Business Leaders Confident They Can Kill Most of Biden’s Tax Hikes: Report

Business Leaders Confident They Can Kill Most of Biden’s Tax Hikes: Report


Business leaders are confident that they can stop almost all of President Biden’s proposed tax hikes by pressuring moderate congressional Democrats, Politico’s Ben White reports.

“With business-minded and more centrist members on the Democratic side in both the House and Senate, they look at the scope and breadth of these tax increases for the infrastructure and families plans and they just find them jaw-dropping,” Neil Bradley, chief policy officer at the U.S. Chamber of Commerce, tells White. “From a raw political perspective, it would be a really funky decision for these moderates to say they would be willing to put this much of a wet blanket on an economy that is really poised to take off.”

Executives and lobbyists tell White that an increase in the corporate tax rate from 21% to 25% may be likely, but Biden’s calls for raising the top marginal tax rate from 37% to 39.6% and hiking the capital gains tax for the wealthy, among other proposals, are likely to run into opposition from centrist Democrats. And, they argue, progressives may be more focused on enacting new spending programs than on pushing through tax hikes to pay for them. “If the executives are right, Biden will have to either break his pledge to pay for his massive spending agenda and further swell the deficit or he'll have to sharply scale back his plans,” a step that would anger progressives, White writes.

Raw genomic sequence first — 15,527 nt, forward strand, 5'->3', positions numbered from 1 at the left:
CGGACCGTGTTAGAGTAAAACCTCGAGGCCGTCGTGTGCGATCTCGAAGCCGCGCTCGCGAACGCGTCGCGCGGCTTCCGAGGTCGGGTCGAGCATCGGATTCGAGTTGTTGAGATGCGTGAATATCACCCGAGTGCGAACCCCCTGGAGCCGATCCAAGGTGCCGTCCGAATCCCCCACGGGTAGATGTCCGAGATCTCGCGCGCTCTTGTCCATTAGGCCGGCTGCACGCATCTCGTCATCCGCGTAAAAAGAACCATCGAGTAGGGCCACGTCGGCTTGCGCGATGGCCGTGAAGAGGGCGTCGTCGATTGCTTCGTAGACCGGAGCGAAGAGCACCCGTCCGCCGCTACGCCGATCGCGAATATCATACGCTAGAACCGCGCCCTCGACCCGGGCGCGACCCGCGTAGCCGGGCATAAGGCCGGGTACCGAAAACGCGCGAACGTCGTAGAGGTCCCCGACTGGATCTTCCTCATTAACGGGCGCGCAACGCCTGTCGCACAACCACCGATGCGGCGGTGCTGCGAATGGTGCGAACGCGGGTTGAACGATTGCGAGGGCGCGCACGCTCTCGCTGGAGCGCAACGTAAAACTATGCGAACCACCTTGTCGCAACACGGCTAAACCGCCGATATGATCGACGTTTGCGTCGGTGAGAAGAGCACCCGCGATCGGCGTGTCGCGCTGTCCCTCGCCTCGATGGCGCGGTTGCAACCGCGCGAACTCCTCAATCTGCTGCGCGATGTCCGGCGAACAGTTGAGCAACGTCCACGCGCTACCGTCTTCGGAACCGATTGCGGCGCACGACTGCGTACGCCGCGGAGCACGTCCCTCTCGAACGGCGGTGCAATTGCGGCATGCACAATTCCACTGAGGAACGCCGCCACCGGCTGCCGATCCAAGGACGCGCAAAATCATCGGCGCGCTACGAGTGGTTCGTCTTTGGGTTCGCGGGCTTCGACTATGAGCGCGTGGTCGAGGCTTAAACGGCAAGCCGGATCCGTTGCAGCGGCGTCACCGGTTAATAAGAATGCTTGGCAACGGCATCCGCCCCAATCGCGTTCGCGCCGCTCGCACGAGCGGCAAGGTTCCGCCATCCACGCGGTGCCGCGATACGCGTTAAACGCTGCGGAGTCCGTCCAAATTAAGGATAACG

The White House has defended Biden’s plans, arguing that the tax increases are an essential and popular way to pay for much-needed investments meant to address critical structural problems and inequities, and that the tax changes won’t hurt the economy.

And while Democrats are clearly still grappling with intraparty divisions and messaging strategy, Politico’s Sarah Ferris notes that some in the party see a path to passing tax hikes: “going on the offensive” about the tax hikes while blaming Republican policies, including the 2017 tax cuts, for economic problems.

“It’s important for people to understand this isn’t some radical new idea,” Rep. Susan Wild (D-PA), who represents a swing district and reportedly backs many of Biden's tax plans, told Politico. “This is not socialism. This is, 'How do we pay for things that we actually need?'"